The ruling Chinese Communist Party has announced new regulations that will ban foreign companies from publishing online media, games and other “creative” content within China’s borders from next month.
The “Regulations for the management of online publishing services” also ban foreign-invested joint ventures from engaging in online content provision, according to a copy of the rules posted on the official website of China’s Ministry of Industry and Information Technology.
And any Chinese companies wishing to produce online creative content, including audio, video, games and animations, must first seek official approval from the country’s media regulator.
Any organisation in breach of the rules will be issued with a “warning letter,” as well as an order to remove the “illegal content,” according to Clause 51 of the regulations, which also require licensed online content providers to use service and storage facilities located in China.
While content producers will be tasked with self-censorship, local governments will also be required to monitor creative content providers in their region and oversee their annual inspection, the regulations say.
The move shows Beijing taking a much harder line towards foreign-produced online content than under previous rules, which allowed licensed foreign-invested joint ventures to publish original and adapted creative content online.
It comes as the administration of President Xi Jinping rolls out a raft of new legislation aimed at minimising foreign influence in the country in the name of “national security,” analysts said.
“It means that they want to prevent ‘foreign forces’ from exerting any influence on China’s online content industry,” Hu said.
“Of course, this is going to affect foreign companies who have already invested in this industry in China,” he said.
According to a recent article in the National Law Review, Xi’s new emphasis on national security is “an integral part of … a growing assertiveness of the Chinese government in its dealings with foreign governments and businesses.”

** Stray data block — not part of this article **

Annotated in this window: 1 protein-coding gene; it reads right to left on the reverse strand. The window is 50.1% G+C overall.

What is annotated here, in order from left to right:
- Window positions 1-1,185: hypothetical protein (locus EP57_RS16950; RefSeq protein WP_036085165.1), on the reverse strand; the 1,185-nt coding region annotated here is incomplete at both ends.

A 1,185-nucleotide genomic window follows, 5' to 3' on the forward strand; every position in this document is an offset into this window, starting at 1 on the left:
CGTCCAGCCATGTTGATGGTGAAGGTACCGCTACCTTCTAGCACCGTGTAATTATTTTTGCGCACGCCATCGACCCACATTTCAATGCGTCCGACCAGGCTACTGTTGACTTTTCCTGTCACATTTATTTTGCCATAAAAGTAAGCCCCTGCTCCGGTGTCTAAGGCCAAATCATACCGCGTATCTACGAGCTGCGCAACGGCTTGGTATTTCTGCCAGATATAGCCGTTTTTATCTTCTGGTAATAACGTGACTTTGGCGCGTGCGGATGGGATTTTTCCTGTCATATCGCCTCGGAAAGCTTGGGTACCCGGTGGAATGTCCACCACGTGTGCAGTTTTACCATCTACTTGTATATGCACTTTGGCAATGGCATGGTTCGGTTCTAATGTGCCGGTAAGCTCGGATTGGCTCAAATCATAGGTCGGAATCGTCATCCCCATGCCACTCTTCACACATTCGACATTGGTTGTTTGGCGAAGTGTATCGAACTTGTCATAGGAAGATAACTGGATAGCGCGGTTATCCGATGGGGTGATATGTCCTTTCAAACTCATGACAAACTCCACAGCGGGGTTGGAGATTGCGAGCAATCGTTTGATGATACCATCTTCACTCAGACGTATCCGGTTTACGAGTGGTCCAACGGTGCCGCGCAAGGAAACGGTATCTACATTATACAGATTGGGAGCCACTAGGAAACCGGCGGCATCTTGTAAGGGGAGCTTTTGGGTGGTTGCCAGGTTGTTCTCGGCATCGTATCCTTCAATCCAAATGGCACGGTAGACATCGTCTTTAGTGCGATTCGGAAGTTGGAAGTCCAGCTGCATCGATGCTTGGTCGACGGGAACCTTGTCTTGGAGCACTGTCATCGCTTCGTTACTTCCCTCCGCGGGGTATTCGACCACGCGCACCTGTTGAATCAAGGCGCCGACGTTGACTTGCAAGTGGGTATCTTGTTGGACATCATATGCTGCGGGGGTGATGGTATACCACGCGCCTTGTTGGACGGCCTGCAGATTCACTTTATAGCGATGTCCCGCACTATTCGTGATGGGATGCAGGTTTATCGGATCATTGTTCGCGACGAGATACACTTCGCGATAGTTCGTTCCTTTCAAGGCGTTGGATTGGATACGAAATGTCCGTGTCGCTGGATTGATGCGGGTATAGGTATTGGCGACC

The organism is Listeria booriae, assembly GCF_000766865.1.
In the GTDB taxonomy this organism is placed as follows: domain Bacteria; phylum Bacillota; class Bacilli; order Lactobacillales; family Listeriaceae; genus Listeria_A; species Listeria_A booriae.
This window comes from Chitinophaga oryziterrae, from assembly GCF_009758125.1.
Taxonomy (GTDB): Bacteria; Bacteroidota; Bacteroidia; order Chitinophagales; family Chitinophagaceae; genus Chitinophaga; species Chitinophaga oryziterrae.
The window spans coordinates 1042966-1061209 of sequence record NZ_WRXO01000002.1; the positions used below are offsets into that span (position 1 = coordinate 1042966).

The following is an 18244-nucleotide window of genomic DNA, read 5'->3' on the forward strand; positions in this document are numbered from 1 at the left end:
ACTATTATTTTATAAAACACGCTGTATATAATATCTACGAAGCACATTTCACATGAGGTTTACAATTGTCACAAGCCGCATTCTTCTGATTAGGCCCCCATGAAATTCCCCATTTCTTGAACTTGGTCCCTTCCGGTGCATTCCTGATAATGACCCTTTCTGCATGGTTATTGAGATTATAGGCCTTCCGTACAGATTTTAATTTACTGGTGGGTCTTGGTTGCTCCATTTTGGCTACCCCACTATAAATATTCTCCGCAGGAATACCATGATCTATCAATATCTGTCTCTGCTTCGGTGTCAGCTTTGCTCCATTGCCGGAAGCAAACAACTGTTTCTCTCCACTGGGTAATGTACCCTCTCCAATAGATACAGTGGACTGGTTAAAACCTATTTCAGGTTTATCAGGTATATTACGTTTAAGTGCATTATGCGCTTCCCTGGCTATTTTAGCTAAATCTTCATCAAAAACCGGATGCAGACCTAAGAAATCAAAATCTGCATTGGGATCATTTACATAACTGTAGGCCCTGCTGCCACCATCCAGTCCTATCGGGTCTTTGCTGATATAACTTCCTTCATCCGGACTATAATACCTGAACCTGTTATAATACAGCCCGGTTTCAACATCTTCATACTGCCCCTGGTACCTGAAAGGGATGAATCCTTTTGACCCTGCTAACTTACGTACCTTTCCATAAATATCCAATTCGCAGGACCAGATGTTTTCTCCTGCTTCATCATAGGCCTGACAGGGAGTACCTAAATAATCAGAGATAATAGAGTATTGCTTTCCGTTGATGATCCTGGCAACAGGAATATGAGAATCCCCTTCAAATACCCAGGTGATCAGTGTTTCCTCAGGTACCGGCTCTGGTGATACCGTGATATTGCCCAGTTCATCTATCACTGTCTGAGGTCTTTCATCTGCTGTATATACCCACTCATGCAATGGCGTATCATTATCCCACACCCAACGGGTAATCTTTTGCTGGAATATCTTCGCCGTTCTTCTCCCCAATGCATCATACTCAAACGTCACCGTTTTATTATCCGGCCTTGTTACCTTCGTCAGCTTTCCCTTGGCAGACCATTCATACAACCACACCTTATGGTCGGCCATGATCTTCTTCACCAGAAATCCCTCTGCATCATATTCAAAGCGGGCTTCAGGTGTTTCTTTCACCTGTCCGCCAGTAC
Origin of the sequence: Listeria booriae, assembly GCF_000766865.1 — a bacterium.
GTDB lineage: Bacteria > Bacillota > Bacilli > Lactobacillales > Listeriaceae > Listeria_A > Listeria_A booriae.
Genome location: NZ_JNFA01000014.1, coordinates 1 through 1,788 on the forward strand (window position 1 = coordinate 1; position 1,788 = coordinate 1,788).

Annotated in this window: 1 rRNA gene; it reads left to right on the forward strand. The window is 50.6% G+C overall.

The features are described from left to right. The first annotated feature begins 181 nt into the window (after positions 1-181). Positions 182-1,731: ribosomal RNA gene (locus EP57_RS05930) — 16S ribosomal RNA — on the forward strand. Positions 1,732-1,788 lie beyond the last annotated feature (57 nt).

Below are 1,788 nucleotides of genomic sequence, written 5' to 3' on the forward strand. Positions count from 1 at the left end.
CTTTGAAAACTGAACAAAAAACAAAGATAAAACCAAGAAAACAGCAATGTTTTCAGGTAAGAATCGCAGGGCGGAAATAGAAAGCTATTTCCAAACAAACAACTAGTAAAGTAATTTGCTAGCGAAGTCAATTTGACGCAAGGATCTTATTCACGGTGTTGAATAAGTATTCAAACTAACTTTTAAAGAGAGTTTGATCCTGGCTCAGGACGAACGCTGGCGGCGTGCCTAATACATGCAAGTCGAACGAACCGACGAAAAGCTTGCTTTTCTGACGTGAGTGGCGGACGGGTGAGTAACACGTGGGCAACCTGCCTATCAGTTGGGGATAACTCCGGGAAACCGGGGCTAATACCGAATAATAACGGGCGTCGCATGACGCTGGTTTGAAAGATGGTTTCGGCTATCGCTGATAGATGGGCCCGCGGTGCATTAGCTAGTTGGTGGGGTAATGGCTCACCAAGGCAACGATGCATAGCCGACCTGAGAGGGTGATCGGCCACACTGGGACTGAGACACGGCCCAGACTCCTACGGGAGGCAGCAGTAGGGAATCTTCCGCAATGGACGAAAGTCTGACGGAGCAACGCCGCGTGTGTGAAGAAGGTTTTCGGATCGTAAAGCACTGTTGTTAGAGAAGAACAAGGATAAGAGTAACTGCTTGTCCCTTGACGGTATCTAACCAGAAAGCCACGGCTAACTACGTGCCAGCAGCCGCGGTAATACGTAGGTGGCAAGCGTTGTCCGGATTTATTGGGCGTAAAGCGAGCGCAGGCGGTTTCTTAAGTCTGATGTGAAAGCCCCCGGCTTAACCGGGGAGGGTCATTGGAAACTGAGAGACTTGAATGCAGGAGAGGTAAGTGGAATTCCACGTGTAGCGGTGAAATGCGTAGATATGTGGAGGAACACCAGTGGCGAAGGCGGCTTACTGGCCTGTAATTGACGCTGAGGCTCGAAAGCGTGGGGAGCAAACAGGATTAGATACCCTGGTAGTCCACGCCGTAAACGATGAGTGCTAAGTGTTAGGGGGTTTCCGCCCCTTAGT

“This focus on national security has important implications for companies and governments with current or potential interests in China,” the article said.
The new rules come after Xi told an Internet conference in Wuzhen, Jiangsu last year that each country should be able to control its own corner of cyberspace.
“We should respect each country’s right to choose its own approach in internet governance,” Xi told delegates. “Cyberspace is not a place beyond the rule of law.”
According to Sichuan-based rights activist Huang Qi, who founded the Tianwang rights website, said his site would carry on as normal for the time being, but that the new rules could make that harder in future.
“Of course, these new rules mean that I am operating in a more hostile environment than before,” Huang said. “They will … increase the level of fear and anxiety in our work.”
He said Beijing is extremely concerned about the impact of the Internet on public opinion in China.
“China’s leadership at the highest level is very worried about online content,” Huang said.
“As more and more information becomes available online, in particular as more and more foreign content flows into mainland China, they will step up controls again and again, so as to maintain control over the Internet,” he said.
Reported by Wong Lok-to for RFA’s Cantonese Service. Translated and written in English by Luisetta Mudie. 17-02-2016
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